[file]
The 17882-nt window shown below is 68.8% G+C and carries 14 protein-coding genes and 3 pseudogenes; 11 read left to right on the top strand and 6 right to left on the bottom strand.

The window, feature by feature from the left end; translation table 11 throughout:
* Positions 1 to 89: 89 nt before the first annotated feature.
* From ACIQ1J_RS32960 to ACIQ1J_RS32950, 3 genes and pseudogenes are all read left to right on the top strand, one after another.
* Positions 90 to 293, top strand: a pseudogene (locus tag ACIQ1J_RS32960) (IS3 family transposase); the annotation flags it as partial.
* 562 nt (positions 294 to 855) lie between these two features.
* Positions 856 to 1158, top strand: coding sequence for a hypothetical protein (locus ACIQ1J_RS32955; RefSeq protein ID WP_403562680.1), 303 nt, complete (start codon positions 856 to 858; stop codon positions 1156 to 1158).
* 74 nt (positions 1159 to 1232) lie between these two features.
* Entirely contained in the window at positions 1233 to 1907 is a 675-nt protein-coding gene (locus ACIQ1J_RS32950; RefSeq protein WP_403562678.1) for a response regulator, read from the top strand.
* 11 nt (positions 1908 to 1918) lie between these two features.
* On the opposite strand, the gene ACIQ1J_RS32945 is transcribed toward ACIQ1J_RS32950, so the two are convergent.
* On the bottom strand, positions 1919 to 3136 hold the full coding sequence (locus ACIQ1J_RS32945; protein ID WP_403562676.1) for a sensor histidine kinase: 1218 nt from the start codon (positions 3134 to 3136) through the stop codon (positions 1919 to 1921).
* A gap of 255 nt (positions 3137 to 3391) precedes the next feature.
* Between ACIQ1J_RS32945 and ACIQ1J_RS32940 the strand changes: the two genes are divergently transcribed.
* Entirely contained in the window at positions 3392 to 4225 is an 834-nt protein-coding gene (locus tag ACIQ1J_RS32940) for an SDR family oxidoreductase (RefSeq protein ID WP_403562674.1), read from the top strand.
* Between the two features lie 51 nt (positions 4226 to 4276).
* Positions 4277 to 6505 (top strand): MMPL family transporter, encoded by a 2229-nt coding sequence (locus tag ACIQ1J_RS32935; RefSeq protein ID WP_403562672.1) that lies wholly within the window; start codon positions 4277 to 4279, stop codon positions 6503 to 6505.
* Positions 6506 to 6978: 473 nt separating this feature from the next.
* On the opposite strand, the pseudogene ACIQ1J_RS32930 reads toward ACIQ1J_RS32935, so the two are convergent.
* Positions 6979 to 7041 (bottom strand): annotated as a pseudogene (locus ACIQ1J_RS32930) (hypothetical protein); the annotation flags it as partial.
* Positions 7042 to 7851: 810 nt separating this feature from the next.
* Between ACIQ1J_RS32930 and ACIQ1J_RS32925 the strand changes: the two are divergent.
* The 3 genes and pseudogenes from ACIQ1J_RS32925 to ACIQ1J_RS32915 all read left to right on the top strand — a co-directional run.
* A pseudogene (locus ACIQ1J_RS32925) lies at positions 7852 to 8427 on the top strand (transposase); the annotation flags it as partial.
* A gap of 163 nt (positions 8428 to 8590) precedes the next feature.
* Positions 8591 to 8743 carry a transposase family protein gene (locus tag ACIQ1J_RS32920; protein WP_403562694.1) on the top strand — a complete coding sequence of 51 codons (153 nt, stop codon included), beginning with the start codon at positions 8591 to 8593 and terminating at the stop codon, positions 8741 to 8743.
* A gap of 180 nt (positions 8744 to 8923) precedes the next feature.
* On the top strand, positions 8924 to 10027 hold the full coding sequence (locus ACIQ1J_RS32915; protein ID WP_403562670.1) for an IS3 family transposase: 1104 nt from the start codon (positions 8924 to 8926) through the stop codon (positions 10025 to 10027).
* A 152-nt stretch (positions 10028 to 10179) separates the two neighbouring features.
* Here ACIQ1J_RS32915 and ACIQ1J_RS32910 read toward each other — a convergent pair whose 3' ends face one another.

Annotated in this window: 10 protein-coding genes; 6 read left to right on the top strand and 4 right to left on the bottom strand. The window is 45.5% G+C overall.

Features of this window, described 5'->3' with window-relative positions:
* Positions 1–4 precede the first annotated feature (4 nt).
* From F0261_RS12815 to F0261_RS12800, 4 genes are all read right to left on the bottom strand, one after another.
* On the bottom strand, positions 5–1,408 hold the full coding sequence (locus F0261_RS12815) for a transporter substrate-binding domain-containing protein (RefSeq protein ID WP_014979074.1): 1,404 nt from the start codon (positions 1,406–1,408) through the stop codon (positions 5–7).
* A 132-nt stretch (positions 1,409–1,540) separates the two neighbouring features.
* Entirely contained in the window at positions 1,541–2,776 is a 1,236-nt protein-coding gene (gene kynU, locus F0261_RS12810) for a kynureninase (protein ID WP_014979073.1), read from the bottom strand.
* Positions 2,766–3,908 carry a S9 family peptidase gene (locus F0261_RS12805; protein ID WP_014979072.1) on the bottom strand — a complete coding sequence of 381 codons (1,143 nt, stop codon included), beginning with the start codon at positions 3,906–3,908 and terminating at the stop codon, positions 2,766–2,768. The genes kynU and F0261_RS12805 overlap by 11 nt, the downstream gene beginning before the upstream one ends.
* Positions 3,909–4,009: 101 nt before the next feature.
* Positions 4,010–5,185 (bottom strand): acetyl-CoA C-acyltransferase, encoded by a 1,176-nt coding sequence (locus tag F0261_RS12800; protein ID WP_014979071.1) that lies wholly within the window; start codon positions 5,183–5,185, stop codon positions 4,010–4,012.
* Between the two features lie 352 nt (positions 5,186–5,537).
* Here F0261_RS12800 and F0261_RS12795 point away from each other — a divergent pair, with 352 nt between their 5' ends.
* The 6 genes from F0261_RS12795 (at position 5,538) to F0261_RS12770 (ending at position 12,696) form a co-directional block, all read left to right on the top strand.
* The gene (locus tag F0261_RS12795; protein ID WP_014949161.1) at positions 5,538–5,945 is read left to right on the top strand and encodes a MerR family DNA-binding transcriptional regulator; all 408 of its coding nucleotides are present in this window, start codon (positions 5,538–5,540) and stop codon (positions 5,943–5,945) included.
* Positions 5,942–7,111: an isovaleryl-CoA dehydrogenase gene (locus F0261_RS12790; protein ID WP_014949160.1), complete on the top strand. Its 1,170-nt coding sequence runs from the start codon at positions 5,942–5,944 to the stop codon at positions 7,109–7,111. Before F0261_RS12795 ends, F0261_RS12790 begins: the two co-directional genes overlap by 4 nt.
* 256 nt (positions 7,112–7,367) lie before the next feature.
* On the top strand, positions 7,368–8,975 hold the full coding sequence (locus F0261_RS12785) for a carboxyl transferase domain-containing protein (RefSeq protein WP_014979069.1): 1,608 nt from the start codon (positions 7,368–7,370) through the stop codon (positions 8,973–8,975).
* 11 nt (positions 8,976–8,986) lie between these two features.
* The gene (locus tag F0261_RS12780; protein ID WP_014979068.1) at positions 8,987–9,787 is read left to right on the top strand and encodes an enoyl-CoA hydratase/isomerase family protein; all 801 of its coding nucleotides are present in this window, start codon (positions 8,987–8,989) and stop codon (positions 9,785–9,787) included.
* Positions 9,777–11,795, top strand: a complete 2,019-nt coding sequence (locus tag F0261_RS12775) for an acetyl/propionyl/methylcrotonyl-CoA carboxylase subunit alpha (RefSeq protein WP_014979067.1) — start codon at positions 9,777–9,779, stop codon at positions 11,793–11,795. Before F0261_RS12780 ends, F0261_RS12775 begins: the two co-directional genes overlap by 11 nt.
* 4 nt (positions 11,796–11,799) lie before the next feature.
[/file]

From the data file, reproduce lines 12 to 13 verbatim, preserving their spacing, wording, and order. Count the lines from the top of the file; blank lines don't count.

* On the bottom strand, positions 1919 to 3136 hold the full coding sequence (locus ACIQ1J_RS32945; protein ID WP_403562676.1) for a sensor histidine kinase: 1218 nt from the start codon (positions 3134 to 3136) through the stop codon (positions 1919 to 1921).
* A gap of 255 nt (positions 3137 to 3391) precedes the next feature.